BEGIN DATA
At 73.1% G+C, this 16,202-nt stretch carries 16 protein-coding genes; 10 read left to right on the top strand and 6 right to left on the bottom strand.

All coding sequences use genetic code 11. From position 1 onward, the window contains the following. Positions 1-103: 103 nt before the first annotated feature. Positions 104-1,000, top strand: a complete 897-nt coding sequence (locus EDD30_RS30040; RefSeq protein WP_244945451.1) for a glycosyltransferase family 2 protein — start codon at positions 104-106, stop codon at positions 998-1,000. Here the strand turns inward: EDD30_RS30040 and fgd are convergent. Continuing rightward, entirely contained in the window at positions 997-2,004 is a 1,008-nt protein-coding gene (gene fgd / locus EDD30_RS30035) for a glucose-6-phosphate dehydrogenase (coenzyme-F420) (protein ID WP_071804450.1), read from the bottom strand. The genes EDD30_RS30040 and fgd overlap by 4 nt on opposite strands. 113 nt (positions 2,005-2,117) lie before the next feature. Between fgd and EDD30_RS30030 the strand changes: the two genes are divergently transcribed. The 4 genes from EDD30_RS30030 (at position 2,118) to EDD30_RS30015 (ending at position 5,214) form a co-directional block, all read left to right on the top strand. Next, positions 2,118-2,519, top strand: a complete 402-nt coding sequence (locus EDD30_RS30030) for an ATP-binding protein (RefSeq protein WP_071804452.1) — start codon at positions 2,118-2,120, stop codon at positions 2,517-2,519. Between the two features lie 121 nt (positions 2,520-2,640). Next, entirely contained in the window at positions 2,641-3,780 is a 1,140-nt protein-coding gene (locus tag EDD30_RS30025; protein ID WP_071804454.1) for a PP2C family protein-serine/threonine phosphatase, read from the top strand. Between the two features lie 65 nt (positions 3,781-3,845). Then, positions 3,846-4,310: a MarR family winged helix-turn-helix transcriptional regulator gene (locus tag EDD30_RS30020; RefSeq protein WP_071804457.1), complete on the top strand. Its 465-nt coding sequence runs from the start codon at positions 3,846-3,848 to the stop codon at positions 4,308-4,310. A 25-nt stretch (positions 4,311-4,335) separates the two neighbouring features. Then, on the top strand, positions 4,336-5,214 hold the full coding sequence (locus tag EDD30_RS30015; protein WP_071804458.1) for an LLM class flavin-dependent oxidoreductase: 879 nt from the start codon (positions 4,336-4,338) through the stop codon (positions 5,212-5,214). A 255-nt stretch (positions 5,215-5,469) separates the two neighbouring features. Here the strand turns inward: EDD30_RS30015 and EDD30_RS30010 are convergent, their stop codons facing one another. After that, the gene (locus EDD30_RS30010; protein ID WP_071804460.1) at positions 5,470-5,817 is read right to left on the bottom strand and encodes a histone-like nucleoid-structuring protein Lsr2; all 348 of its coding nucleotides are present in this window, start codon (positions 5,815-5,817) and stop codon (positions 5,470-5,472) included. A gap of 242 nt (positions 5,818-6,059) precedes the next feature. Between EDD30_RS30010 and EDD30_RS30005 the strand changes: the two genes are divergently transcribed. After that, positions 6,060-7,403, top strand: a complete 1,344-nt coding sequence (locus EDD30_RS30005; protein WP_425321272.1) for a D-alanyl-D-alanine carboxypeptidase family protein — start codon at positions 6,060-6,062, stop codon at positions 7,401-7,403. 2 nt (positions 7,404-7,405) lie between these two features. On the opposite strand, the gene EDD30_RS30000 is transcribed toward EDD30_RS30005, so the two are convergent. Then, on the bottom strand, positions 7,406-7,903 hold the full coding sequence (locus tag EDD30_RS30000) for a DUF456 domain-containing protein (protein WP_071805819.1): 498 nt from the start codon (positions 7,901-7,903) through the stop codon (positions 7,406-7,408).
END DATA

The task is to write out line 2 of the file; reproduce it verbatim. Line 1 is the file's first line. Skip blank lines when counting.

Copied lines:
All coding sequences use genetic code 11. From position 1 onward, the window contains the following. Positions 1-103: 103 nt before the first annotated feature. Positions 104-1,000, top strand: a complete 897-nt coding sequence (locus EDD30_RS30040; RefSeq protein WP_244945451.1) for a glycosyltransferase family 2 protein — start codon at positions 104-106, stop codon at positions 998-1,000. Here the strand turns inward: EDD30_RS30040 and fgd are convergent. Continuing rightward, entirely contained in the window at positions 997-2,004 is a 1,008-nt protein-coding gene (gene fgd / locus EDD30_RS30035) for a glucose-6-phosphate dehydrogenase (coenzyme-F420) (protein ID WP_071804450.1), read from the bottom strand. The genes EDD30_RS30040 and fgd overlap by 4 nt on opposite strands. 113 nt (positions 2,005-2,117) lie before the next feature. Between fgd and EDD30_RS30030 the strand changes: the two genes are divergently transcribed. The 4 genes from EDD30_RS30030 (at position 2,118) to EDD30_RS30015 (ending at position 5,214) form a co-directional block, all read left to right on the top strand. Next, positions 2,118-2,519, top strand: a complete 402-nt coding sequence (locus EDD30_RS30030) for an ATP-binding protein (RefSeq protein WP_071804452.1) — start codon at positions 2,118-2,120, stop codon at positions 2,517-2,519. Between the two features lie 121 nt (positions 2,520-2,640). Next, entirely contained in the window at positions 2,641-3,780 is a 1,140-nt protein-coding gene (locus tag EDD30_RS30025; protein ID WP_071804454.1) for a PP2C family protein-serine/threonine phosphatase, read from the top strand. Between the two features lie 65 nt (positions 3,781-3,845). Then, positions 3,846-4,310: a MarR family winged helix-turn-helix transcriptional regulator gene (locus tag EDD30_RS30020; RefSeq protein WP_071804457.1), complete on the top strand. Its 465-nt coding sequence runs from the start codon at positions 3,846-3,848 to the stop codon at positions 4,308-4,310. A 25-nt stretch (positions 4,311-4,335) separates the two neighbouring features. Then, on the top strand, positions 4,336-5,214 hold the full coding sequence (locus tag EDD30_RS30015; protein WP_071804458.1) for an LLM class flavin-dependent oxidoreductase: 879 nt from the start codon (positions 4,336-4,338) through the stop codon (positions 5,212-5,214). A 255-nt stretch (positions 5,215-5,469) separates the two neighbouring features. Here the strand turns inward: EDD30_RS30015 and EDD30_RS30010 are convergent, their stop codons facing one another. After that, the gene (locus EDD30_RS30010; protein ID WP_071804460.1) at positions 5,470-5,817 is read right to left on the bottom strand and encodes a histone-like nucleoid-structuring protein Lsr2; all 348 of its coding nucleotides are present in this window, start codon (positions 5,815-5,817) and stop codon (positions 5,470-5,472) included. A gap of 242 nt (positions 5,818-6,059) precedes the next feature. Between EDD30_RS30010 and EDD30_RS30005 the strand changes: the two genes are divergently transcribed. After that, positions 6,060-7,403, top strand: a complete 1,344-nt coding sequence (locus EDD30_RS30005; protein WP_425321272.1) for a D-alanyl-D-alanine carboxypeptidase family protein — start codon at positions 6,060-6,062, stop codon at positions 7,401-7,403. 2 nt (positions 7,404-7,405) lie between these two features. On the opposite strand, the gene EDD30_RS30000 is transcribed toward EDD30_RS30005, so the two are convergent. Then, on the bottom strand, positions 7,406-7,903 hold the full coding sequence (locus tag EDD30_RS30000) for a DUF456 domain-containing protein (protein WP_071805819.1): 498 nt from the start codon (positions 7,901-7,903) through the stop codon (positions 7,406-7,408).